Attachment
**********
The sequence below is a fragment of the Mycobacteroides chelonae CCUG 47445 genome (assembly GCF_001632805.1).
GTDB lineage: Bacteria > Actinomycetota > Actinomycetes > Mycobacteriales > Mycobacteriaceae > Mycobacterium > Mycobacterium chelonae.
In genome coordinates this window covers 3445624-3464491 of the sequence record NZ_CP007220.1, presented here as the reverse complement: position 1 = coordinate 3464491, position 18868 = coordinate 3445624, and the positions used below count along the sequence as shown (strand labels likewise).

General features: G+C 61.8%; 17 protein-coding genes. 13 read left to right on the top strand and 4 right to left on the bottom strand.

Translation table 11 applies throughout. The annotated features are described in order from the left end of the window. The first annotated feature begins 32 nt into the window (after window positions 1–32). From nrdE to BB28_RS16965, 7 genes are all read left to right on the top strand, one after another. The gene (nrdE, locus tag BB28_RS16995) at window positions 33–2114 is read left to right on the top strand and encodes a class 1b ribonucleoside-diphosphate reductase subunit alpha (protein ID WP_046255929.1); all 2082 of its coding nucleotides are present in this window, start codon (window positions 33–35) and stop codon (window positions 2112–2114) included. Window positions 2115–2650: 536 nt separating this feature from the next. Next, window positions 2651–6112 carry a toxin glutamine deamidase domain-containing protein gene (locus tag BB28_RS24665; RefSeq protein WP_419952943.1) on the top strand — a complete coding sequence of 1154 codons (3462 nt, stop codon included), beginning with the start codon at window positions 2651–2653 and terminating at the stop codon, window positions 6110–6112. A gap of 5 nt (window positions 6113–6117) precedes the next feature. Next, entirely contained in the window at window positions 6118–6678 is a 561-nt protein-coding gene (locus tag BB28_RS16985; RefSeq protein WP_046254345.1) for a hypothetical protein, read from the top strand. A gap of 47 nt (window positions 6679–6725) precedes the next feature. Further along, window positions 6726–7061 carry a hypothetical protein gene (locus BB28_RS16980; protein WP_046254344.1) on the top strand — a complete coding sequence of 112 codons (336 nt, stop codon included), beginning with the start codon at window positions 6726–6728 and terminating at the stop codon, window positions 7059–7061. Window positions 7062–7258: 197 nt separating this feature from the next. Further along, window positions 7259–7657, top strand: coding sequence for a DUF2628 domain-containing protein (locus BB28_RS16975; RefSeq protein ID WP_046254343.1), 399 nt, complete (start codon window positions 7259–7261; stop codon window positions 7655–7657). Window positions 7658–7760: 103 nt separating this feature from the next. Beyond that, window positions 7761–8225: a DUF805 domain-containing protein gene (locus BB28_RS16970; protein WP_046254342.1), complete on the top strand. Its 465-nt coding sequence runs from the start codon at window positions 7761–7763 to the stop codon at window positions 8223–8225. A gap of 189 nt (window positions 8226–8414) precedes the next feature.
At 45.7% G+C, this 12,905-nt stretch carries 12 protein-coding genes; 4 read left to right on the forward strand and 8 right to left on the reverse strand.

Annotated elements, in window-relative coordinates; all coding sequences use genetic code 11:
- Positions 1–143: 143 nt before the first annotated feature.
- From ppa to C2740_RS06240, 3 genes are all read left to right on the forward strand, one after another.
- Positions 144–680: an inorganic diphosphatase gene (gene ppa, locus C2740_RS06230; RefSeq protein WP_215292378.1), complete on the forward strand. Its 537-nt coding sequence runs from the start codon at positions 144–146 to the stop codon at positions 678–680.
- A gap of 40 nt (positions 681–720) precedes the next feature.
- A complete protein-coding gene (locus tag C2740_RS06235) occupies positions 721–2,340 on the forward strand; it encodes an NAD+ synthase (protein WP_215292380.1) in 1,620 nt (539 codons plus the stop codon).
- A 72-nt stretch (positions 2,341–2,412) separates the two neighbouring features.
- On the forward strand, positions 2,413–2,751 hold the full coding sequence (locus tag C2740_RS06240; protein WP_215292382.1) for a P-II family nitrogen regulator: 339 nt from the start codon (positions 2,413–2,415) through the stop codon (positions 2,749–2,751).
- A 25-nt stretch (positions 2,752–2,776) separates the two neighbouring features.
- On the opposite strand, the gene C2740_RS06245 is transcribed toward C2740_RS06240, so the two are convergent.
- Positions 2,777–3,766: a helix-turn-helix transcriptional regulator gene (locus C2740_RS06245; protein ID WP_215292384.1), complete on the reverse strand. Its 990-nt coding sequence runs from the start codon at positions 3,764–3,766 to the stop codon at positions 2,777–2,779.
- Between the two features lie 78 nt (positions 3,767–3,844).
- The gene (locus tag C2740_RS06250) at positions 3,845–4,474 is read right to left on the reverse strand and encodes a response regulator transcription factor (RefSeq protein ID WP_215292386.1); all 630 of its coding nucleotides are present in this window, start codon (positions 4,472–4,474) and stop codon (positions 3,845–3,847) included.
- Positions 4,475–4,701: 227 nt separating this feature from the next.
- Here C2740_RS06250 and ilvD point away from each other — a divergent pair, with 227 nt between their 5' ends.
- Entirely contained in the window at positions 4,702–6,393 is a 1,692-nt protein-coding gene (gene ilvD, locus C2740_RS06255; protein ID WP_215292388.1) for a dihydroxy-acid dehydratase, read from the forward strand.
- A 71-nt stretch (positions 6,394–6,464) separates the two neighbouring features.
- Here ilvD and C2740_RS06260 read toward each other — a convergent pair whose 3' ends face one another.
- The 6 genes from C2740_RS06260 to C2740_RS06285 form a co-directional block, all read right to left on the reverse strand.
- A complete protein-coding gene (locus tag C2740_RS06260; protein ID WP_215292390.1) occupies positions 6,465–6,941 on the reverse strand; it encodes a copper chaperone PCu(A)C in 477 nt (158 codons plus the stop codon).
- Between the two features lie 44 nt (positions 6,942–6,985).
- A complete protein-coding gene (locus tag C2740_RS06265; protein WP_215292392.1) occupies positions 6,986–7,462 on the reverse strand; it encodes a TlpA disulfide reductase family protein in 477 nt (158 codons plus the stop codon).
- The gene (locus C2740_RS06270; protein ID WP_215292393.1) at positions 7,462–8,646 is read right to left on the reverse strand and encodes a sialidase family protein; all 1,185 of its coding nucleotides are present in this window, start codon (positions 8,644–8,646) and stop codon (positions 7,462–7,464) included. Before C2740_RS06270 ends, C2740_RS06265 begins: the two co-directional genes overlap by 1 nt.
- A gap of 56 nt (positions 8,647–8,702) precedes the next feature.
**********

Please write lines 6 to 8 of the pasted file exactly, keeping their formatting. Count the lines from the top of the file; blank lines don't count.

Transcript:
At 45.7% G+C, this 12,905-nt stretch carries 12 protein-coding genes; 4 read left to right on the forward strand and 8 right to left on the reverse strand.

Annotated elements, in window-relative coordinates; all coding sequences use genetic code 11:
- Positions 1–143: 143 nt before the first annotated feature.